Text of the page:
Wednesday, August 03, 2005

Review: March of the Penguins

Last Friday while I was in New York, I finally saw March of the Penguins with my girlfriend at the Angelika on Houston Street. There is probably not much more that I can add to what has already been said in numerous reviews and blog entries.

In short, the March of the Penguins depicts the breeding cycle of the emperor penguins, who travel from the sea at the edge of Antarctica to their breeding grounds inland. At the height of the summer, the distance is only a few hundred yards; during the depths of the winter, the
distance may be seventy miles. The penguins travel and then find a mate on the breeding grounds. Once an egg is laid, the males incubate while the females return to the sea. When the eggs hatch, the females return to the breeding grounds while the males walk to the sea. This
alternation of feeding and care of the chicks continues until the chicks are ready to survive on their own.

The film was visually stunning. Viewers are presented with the stark landscape of Antarctica in all of its variable aspects. The ice formations can be blue and harsh during the long dark nights of winter. Or it can be pink and red with the magical morning light of early spring, casting a deceptively warm glow on an otherwise bitterly cold continent. We see, too, the violent blizzards that sweep the interior, as the cluster of penguins huddle together for warmth. Long lines of
penguins can be seen making the march to and from the breeding grounds. Some of the most impressive footage comes from the shots of the penguins hunting (and being hunted) underwater.

The emperor penguins are presented in the most endearing light possible. From the very start Morgan Freeman, the narrator, announces that the film is about a love story. Parents and chicks are shown doing cute things like sliding on their bellies. The courtship of males and females, which includes bill-touching and arching of the heads and necks in a heart-shaped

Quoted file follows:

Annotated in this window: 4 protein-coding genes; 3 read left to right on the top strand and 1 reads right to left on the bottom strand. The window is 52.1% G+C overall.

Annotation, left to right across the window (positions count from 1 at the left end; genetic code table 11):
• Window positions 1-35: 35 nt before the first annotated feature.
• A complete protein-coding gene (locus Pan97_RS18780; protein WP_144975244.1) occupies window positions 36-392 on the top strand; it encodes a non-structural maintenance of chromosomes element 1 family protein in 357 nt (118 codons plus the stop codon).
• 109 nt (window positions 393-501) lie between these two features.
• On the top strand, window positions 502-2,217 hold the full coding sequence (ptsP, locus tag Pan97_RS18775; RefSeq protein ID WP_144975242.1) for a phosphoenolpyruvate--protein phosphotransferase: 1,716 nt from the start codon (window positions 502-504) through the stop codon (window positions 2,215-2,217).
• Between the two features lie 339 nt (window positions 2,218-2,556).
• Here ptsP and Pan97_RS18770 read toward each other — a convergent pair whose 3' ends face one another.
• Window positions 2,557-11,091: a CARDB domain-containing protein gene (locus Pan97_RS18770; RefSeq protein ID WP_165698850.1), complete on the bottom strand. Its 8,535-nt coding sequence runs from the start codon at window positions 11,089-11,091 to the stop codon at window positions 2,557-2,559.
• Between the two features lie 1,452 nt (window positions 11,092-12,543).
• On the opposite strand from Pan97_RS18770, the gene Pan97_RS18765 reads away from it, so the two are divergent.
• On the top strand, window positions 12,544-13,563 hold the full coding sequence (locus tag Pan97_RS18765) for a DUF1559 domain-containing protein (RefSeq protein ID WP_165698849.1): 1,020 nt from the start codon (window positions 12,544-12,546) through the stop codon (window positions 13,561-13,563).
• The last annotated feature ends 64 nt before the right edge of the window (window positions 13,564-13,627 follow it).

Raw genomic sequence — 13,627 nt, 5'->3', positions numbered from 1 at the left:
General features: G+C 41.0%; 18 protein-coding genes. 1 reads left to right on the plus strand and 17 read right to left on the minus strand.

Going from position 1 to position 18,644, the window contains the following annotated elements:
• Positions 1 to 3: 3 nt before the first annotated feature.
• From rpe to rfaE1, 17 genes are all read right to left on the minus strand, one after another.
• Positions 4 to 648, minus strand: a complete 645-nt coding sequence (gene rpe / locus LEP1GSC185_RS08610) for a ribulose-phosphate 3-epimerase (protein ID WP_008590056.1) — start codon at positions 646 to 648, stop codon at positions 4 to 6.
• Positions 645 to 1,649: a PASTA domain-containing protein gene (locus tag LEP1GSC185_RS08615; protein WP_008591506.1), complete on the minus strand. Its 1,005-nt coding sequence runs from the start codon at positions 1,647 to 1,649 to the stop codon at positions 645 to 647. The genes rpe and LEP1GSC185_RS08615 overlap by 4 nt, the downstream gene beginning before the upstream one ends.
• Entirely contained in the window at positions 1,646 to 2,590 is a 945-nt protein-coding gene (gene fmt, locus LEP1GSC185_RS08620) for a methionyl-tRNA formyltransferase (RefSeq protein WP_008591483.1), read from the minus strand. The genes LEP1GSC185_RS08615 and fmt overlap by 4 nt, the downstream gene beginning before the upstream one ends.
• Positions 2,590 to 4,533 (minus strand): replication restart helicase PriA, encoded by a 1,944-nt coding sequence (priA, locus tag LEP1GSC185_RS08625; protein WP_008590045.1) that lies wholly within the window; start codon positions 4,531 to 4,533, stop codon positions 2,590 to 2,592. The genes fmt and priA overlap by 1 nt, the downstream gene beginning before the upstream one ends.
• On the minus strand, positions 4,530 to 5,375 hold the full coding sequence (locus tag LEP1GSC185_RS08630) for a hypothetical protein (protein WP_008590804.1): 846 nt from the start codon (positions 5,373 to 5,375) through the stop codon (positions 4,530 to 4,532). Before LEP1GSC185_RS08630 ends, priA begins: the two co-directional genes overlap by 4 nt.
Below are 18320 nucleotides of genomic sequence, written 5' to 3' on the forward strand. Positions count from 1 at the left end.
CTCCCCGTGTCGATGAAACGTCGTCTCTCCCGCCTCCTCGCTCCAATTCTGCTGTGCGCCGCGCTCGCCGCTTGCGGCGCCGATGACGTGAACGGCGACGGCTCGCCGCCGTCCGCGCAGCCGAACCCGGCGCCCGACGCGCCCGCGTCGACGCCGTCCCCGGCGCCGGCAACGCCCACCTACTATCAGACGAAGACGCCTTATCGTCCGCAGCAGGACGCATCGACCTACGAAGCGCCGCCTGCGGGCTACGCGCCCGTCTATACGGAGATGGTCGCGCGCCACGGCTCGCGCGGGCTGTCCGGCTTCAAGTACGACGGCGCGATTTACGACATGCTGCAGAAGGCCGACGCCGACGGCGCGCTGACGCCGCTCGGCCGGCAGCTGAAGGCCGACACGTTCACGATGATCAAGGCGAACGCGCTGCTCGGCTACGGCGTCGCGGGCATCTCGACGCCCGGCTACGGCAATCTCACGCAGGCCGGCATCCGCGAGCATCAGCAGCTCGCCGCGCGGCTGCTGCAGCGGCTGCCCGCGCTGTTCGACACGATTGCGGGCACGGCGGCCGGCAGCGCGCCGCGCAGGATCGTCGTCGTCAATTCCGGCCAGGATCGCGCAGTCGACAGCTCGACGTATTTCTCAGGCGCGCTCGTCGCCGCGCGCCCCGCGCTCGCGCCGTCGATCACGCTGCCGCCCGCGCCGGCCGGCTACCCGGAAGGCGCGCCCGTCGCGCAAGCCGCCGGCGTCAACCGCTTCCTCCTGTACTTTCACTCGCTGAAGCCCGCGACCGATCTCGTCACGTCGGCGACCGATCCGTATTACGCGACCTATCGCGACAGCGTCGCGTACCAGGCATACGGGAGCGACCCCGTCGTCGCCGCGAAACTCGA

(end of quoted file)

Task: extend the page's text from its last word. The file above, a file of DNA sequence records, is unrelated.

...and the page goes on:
pattern, is given much emphasis. The sight of a chick peering out from under its father's or mother's belly drew many oohs and ahhs from the theater-goers.

At the same time, it is not all fun and games. The filmmakers made sure to include examples of predation - from a leopard seal and from a seabird that I presume is an albatross. (Perhaps someone can identify it for me.) The bitter cold is emphasized repeatedly with the sight of cold
and fractured eggs, frozen chicks, and males who die from cold and starvation during the bitter storms. One mother who lost a chick in a storm attempted to steal one from another mother, only to be beaten back by other penguins.

It appeared that the filmmakers wanted to make the penguins look as human as possible in both love and sorrow. (Some reviewers have quibbled with this, but I am not going to right now.)

This movie and another from a couple years ago, Winged Migration, appear to be the start of a trend towards using the breeding cycles of animals, birds in particular, as characters in dramas about life and the natural world. For as long as I can remember, there have been programs about the lives of animals on television; PBS's Nature is one example. But these two movies represent a jump from television to the movie theater. So far March of the Penguins appears to be a success; last weekend it was tenth at the box office, and Technorati has counted 3,336 blog posts on the movie.

I think this is good on several levels. One is that the possibility that the popularity of such films may drive home for public policy makers the power of the birding community. We number some sixty million strong, and could have important effects on elections and the economy. Politicians would do well to keep this in mind when considering legislation affecting the natural world. The second is that the portrayal of such charismatic animals as the emperor penguins may breed a love or appreciation of nature in people who do not normally consider themselves birders or naturalists. Birds with dramatic breeding cycles such as the emperor penguin make for natural film stars; I imagine others such as the red knot or arctic tern could fit as well. And filmmakers do not need to make an animated movie to use these animals for dramatic purposes because the events are real.